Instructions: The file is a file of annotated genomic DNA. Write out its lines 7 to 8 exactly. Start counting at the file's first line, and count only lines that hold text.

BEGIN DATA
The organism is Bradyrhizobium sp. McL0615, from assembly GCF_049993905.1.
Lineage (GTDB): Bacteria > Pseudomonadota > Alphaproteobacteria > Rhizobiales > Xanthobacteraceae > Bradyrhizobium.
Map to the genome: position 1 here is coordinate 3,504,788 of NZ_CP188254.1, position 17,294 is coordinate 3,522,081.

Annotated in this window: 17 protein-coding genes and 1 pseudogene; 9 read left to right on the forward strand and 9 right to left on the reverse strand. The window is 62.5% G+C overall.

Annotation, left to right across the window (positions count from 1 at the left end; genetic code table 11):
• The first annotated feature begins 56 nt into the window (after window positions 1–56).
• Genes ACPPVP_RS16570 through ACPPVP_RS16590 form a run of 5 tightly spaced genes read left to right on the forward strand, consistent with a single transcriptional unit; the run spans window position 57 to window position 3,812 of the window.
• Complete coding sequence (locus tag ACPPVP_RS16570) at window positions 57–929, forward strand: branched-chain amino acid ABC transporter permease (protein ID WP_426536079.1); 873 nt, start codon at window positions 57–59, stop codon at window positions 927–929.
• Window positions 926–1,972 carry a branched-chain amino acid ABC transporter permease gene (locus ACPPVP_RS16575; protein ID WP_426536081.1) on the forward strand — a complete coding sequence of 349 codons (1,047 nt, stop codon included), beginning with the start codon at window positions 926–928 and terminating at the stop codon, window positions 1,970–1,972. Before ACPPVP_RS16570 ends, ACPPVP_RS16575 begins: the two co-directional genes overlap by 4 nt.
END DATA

• Genes ACPPVP_RS16570 through ACPPVP_RS16590 form a run of 5 tightly spaced genes read left to right on the forward strand, consistent with a single transcriptional unit; the run spans window position 57 to window position 3,812 of the window.
• Complete coding sequence (locus tag ACPPVP_RS16570) at window positions 57–929, forward strand: branched-chain amino acid ABC transporter permease (protein ID WP_426536079.1); 873 nt, start codon at window positions 57–59, stop codon at window positions 927–929.